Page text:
Mar 6, 2007

When Muskie cried

Tomorrow is the 35th anniversary of the New Hampshire primary that saw Edmund Muskie go from frontrunner to also ran, after he possibly cried in a reaction to a race-baiting letter and an attack on his wife published in the Manchester Union Leader.
Standing on a flatbed truck in a snowstorm before the offices of the Manchester. N.H., Union Leader, Muskie defended his wife Jane against a snide bit of gossip about her in the newspaper. Its editor, the vitriolic, archconservative William Loeb, had reprinted a Newsweek item (itself a condensation of a story in Women's Wear Daily) detailing Mrs. Muskie's alleged penchant for predinner cocktails and an incident in which she supposedly asked reporters if they knew any dirty jokes. Muskie was particularly angered by the headline Loeb put on the Union Leader item: BIG DADDY'S JANE. As the Senator later complained:

"It made her sound like a moll."

In a voice choked with emotion, Muskie began to weep as he announced the title to the crowd. "This man doesn't walk, he crawls," sobbed Muskie. He tried to regain his composure, then said loudly: "He's talking about my wife." Muskie calmed himself; unfortunately for him, however, his breakdown was caught by CBS-TV cameras and shown round the country.

The moment of weakness left many voters wondering about Muskie's ability to stand up under stress. His aides were troubled by the performance, and one official of the Democratic National Committee observed: "You have Nixon in China meeting with the Communist leaders and you have Muskie having that difficulty in New Hampshire. I imagine the contrast would be somewhat harmful."

Expectably, there was some gleefully negative reaction in both parties. Washington Democratic Senator Henry Jackson asked: "If he's like that with Loeb, what would he do with Brezhnev?" Added Republican National Chairman Robert Dole: "I don't blame Muskie for crying. If I had to run against Richard Nixon, I'd do a lot of crying too."

Muskie's weeping visage was on the front pages of newspapers across the country. CBS ran a close up of Muskie's "contorted" face. And, even though he won the primary, his campaign was over. And the thing was, Muskie always claimed that he hadn't cried. He said his face was wet with snow. And the race-baiting letter? It was a forgery. A Nixonian dirty trick.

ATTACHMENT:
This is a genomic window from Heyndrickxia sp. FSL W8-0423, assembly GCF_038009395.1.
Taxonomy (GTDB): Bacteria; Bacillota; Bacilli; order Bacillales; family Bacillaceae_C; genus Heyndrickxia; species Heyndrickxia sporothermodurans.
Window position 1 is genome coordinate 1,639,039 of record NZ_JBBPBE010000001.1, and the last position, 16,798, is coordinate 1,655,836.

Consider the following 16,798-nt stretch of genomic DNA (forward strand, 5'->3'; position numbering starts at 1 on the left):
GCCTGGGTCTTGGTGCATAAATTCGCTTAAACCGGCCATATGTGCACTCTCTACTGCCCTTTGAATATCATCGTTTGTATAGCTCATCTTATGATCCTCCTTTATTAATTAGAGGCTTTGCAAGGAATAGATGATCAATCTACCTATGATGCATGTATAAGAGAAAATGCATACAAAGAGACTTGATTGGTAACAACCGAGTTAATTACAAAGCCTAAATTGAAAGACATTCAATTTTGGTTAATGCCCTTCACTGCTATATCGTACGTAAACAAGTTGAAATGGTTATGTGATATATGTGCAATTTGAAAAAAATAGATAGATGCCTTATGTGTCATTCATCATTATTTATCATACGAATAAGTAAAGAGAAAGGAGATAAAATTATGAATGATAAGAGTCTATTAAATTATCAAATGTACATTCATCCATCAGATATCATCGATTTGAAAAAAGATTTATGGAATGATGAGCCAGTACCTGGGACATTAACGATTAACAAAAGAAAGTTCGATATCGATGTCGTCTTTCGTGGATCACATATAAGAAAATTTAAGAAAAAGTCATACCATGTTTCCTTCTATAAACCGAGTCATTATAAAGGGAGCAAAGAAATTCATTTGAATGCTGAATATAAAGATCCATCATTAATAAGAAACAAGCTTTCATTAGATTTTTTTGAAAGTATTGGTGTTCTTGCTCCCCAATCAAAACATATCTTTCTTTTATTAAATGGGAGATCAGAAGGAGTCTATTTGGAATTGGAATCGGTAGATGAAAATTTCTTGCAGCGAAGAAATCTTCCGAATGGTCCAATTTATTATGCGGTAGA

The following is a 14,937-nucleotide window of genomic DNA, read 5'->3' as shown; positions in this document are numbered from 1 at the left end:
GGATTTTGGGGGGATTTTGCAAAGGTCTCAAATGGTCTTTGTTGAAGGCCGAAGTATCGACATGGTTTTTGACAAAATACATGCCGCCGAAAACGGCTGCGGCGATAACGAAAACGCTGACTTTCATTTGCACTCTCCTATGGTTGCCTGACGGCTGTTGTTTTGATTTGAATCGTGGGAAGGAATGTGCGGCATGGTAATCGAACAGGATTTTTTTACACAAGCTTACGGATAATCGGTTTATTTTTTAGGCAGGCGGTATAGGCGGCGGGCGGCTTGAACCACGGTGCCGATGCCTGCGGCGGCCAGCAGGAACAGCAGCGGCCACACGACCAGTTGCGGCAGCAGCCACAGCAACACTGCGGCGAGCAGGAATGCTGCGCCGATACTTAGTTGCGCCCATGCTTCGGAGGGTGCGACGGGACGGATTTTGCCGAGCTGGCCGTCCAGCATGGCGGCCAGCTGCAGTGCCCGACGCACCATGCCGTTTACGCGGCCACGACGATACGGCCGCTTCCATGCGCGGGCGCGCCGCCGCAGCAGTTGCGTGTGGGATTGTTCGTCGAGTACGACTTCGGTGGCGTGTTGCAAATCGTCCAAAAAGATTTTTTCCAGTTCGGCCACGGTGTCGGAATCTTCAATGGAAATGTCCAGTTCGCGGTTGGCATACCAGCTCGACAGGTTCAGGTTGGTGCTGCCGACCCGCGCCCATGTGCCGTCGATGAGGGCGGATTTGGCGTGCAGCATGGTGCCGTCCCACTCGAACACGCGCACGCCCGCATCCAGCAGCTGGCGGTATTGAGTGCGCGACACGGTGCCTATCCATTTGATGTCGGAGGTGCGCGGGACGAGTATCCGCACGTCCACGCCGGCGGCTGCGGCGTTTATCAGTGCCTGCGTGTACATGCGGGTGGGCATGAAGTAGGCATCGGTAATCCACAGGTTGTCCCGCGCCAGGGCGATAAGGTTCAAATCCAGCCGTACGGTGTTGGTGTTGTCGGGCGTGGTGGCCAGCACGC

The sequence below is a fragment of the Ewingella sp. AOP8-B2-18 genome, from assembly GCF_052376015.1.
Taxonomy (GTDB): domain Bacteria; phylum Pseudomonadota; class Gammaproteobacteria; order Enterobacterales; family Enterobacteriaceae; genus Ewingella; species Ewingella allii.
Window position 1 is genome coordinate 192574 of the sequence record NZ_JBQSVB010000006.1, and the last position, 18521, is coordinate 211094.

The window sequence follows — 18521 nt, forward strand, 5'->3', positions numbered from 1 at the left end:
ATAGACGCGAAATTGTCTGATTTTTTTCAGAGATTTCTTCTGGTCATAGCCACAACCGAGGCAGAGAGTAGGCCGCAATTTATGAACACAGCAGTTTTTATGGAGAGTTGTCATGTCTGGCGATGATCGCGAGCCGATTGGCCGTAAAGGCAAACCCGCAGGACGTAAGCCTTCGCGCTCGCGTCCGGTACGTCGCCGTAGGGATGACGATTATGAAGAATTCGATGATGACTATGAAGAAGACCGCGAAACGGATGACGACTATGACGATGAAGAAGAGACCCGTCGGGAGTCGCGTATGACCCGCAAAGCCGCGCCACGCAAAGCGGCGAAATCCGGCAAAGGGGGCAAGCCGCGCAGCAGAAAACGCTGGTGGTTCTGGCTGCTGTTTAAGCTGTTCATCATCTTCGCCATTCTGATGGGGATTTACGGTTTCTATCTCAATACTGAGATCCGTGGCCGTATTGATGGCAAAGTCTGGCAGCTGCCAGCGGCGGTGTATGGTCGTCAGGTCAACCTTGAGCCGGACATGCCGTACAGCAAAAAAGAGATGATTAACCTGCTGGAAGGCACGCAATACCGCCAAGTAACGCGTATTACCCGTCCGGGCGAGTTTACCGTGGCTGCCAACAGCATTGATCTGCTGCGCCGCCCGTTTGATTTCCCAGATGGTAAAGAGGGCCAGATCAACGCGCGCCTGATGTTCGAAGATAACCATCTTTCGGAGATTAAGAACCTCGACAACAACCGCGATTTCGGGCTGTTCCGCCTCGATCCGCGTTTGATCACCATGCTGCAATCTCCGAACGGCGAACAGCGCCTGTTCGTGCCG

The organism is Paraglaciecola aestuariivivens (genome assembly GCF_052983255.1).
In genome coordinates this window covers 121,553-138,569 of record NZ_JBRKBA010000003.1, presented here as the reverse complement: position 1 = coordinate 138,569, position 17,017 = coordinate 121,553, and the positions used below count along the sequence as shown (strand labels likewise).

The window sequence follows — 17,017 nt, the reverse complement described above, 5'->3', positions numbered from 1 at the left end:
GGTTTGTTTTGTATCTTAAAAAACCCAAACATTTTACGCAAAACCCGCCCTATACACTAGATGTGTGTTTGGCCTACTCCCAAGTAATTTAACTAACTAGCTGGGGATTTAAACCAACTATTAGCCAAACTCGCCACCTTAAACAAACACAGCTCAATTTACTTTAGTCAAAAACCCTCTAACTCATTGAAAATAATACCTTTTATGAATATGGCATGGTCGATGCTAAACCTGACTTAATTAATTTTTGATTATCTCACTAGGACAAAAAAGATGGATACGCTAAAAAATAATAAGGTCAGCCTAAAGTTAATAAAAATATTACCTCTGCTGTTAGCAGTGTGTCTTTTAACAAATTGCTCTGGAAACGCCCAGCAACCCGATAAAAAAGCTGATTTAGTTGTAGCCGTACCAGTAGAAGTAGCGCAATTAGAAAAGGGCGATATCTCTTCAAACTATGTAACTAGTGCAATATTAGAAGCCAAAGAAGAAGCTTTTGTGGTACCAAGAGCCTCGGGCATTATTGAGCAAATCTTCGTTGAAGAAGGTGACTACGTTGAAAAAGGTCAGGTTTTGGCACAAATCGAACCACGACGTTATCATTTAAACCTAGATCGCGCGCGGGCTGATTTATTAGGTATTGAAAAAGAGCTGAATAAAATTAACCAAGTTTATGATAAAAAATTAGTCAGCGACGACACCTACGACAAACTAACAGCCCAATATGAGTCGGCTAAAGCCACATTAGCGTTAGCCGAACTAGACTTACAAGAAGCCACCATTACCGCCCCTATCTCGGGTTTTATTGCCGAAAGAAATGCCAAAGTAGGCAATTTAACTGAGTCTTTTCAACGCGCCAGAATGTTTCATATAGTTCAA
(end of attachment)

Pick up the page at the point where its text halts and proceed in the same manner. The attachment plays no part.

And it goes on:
David Broder, who covered the story at the time, says Muskie's breakdown was part of a script that the media were covering.
For weeks,the Post's coverage had emphasized that the senator, who was running even with President Nixon in the polls and well ahead of any opponent for the nomination, had chosen a high-risk, early-knockout strategy. He would run in all the early primaries in an effort to "collapse the opposition' and nail down the nomination by April 25, when Massachusetts and Pennsylvania completed the run of the first six contests.

Another theme was clearer in the conversationsof the journalists on the scene than in the copy we were filing. That was the possibility that Muskie might crack under the strain of his schedule and the tension of the most important election in his career. Deep down in a February 14 story, I alluded to this: "If sensitivity is the measure of insecurity, there is plenty of evidence that the Muskie camp feels some pressure from McGovern's campaign. . . . Several times this week, Muskie reacted with anger to questions from high school students he charged were "planted' by the McGovern camp.'

The scenes were uglier than that blandparagraph suggested. At one school, a teenager who asked an uncomfortable question was interrogated by the senator as if he were a prosecutor trying to shake the alibi of an accused wife-killer.


What does a political reporter do withthis kind of insight? As in this instance, it is rarely written as a hard news story the first time the thought arises. Most reporters have a healthy reluctance to play amateur psychiatrist. Often, the incidents are trivial in themselves. Sometimes, as with the poker game, they occur in semiprivate settings, which many reporters--myself included-- feel uncomfortable in exploiting directly for journalistic purposes.

What we tend to do is to store such incidentsin our minds and then use them to interpret major incidents when they occur.
With a year and a half of electioneering to go and a 24-hour news cycle, one wonders which scripts will be played out in this campaign? Just for starters, we've got:

  • The Social Cons v. Giuliani and/or McCain.
  • The Mormon question.
  • Giuliani's (and Gingrich's) messy personal lives.
  • Obama: Is he black enough?
  • Hillary, the schemer.

Any one of these factors may get itself blown up to a campaign-ending incident. And as the longest campaign in the history of the world continues, more scripts will be put forth. It's gonna be a bumpy ride.

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